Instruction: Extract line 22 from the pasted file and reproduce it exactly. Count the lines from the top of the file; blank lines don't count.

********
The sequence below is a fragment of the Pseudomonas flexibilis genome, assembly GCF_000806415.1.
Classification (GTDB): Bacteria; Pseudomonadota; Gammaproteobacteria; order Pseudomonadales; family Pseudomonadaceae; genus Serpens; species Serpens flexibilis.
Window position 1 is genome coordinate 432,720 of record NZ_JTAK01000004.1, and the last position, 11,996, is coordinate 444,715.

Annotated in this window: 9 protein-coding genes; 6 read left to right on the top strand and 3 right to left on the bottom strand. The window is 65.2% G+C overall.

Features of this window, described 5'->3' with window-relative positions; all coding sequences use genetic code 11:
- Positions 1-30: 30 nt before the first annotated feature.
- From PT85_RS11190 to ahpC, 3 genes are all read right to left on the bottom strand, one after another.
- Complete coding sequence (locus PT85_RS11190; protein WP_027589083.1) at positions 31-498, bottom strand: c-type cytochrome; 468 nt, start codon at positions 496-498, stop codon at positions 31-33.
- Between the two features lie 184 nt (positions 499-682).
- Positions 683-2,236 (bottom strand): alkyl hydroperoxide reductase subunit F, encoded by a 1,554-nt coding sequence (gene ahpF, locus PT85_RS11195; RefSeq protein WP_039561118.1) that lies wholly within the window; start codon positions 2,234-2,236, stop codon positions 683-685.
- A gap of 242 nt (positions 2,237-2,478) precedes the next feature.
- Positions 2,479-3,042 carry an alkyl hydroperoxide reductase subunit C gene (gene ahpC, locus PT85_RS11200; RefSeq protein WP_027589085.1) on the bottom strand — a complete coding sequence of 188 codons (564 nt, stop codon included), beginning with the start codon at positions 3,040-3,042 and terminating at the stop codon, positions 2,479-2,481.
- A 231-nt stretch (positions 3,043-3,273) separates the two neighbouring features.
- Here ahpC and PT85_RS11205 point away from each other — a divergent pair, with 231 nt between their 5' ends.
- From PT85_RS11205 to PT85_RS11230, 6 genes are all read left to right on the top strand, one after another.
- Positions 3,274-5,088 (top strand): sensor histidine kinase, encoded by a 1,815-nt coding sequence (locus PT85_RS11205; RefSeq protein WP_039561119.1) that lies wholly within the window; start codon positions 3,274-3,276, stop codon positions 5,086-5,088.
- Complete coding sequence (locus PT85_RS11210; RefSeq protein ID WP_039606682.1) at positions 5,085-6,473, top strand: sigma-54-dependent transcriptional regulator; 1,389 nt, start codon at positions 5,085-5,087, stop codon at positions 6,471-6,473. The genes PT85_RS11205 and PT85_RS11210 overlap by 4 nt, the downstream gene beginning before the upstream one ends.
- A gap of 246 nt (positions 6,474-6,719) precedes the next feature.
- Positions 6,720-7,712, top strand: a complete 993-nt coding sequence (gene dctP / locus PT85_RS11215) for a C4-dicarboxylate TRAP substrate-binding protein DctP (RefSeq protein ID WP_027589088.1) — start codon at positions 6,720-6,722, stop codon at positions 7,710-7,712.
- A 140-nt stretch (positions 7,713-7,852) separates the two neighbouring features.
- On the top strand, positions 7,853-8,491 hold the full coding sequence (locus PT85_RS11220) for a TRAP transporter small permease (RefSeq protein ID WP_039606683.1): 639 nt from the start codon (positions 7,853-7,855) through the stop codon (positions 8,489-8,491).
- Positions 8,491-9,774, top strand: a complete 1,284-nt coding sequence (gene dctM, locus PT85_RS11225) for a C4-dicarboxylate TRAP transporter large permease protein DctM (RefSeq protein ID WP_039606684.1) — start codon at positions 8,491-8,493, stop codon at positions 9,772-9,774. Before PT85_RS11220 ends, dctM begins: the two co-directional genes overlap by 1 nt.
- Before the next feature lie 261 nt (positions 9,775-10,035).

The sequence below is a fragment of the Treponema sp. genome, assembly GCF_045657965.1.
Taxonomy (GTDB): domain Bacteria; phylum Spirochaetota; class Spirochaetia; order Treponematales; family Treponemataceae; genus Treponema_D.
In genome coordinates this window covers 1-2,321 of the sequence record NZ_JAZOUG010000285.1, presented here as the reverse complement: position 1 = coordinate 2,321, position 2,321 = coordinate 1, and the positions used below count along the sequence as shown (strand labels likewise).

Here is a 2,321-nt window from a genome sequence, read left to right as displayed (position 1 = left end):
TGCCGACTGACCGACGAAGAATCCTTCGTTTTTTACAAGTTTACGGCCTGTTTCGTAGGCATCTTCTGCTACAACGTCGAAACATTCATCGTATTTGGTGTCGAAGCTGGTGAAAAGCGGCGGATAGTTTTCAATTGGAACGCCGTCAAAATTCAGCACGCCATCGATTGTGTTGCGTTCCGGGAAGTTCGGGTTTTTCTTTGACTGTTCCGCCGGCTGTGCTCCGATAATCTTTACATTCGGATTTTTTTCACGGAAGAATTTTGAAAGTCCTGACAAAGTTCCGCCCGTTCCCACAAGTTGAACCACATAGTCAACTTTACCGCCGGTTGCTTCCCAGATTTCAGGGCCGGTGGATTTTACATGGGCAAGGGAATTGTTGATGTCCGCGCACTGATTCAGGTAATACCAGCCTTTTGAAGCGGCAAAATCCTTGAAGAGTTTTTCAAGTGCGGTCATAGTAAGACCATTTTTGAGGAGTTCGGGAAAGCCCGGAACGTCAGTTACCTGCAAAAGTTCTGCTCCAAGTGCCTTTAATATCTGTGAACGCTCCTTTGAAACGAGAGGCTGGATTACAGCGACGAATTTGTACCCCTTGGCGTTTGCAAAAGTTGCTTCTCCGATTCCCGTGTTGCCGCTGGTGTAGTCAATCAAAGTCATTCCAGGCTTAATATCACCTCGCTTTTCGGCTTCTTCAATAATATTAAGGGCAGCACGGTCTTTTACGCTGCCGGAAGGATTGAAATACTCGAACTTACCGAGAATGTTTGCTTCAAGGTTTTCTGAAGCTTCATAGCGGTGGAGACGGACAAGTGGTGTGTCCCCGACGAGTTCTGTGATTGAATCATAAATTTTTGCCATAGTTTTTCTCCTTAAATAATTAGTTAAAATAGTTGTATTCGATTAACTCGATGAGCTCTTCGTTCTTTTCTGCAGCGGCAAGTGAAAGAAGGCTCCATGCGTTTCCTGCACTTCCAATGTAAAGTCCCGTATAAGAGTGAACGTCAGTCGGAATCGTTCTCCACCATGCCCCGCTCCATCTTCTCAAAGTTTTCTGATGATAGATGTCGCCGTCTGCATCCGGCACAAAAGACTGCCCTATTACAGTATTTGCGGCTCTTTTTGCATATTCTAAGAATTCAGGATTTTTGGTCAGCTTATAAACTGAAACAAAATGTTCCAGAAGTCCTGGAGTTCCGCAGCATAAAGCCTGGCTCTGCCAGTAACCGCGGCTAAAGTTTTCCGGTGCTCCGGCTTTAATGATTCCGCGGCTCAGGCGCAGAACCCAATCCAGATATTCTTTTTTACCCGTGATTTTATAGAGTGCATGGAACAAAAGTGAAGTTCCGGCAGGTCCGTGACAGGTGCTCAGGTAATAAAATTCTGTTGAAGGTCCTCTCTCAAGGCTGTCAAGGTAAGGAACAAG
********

- Positions 8,491-9,774, top strand: a complete 1,284-nt coding sequence (gene dctM, locus PT85_RS11225) for a C4-dicarboxylate TRAP transporter large permease protein DctM (RefSeq protein ID WP_039606684.1) — start codon at positions 8,491-8,493, stop codon at positions 9,772-9,774. Before PT85_RS11220 ends, dctM begins: the two co-directional genes overlap by 1 nt.